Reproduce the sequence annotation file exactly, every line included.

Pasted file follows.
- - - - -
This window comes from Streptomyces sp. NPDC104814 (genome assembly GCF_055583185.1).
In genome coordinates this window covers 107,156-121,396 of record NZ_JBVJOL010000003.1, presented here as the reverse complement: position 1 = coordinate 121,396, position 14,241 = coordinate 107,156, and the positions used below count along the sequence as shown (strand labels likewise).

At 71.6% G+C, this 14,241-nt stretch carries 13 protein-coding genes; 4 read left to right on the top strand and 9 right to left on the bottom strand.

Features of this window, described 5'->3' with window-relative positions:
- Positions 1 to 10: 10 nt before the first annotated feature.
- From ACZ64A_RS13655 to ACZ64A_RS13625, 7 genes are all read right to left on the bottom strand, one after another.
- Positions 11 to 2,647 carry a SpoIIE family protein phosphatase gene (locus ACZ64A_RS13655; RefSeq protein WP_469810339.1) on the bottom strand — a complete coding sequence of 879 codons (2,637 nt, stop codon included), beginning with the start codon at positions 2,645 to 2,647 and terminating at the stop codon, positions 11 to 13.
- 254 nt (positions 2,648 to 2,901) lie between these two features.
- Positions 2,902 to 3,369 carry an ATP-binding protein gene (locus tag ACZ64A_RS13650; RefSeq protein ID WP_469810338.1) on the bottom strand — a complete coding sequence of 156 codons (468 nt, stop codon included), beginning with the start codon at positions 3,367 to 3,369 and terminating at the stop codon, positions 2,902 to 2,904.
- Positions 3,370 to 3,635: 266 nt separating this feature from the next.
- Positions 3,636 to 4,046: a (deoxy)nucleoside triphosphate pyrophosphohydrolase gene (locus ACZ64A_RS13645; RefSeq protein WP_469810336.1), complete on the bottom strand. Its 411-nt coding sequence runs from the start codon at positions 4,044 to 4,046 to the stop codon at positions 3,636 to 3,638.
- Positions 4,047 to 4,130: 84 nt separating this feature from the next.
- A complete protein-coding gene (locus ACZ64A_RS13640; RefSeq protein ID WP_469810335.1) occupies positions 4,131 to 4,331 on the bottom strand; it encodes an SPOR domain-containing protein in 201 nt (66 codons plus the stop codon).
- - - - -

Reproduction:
This window comes from Streptomyces sp. NPDC104814 (genome assembly GCF_055583185.1).
In genome coordinates this window covers 107,156-121,396 of record NZ_JBVJOL010000003.1, presented here as the reverse complement: position 1 = coordinate 121,396, position 14,241 = coordinate 107,156, and the positions used below count along the sequence as shown (strand labels likewise).

At 71.6% G+C, this 14,241-nt stretch carries 13 protein-coding genes; 4 read left to right on the top strand and 9 right to left on the bottom strand.

Features of this window, described 5'->3' with window-relative positions:
- Positions 1 to 10: 10 nt before the first annotated feature.
- From ACZ64A_RS13655 to ACZ64A_RS13625, 7 genes are all read right to left on the bottom strand, one after another.
- Positions 11 to 2,647 carry a SpoIIE family protein phosphatase gene (locus ACZ64A_RS13655; RefSeq protein WP_469810339.1) on the bottom strand — a complete coding sequence of 879 codons (2,637 nt, stop codon included), beginning with the start codon at positions 2,645 to 2,647 and terminating at the stop codon, positions 11 to 13.
- 254 nt (positions 2,648 to 2,901) lie between these two features.
- Positions 2,902 to 3,369 carry an ATP-binding protein gene (locus tag ACZ64A_RS13650; RefSeq protein ID WP_469810338.1) on the bottom strand — a complete coding sequence of 156 codons (468 nt, stop codon included), beginning with the start codon at positions 3,367 to 3,369 and terminating at the stop codon, positions 2,902 to 2,904.
- Positions 3,370 to 3,635: 266 nt separating this feature from the next.
- Positions 3,636 to 4,046: a (deoxy)nucleoside triphosphate pyrophosphohydrolase gene (locus ACZ64A_RS13645; RefSeq protein WP_469810336.1), complete on the bottom strand. Its 411-nt coding sequence runs from the start codon at positions 4,044 to 4,046 to the stop codon at positions 3,636 to 3,638.
- Positions 4,047 to 4,130: 84 nt separating this feature from the next.
- A complete protein-coding gene (locus ACZ64A_RS13640; RefSeq protein ID WP_469810335.1) occupies positions 4,131 to 4,331 on the bottom strand; it encodes an SPOR domain-containing protein in 201 nt (66 codons plus the stop codon).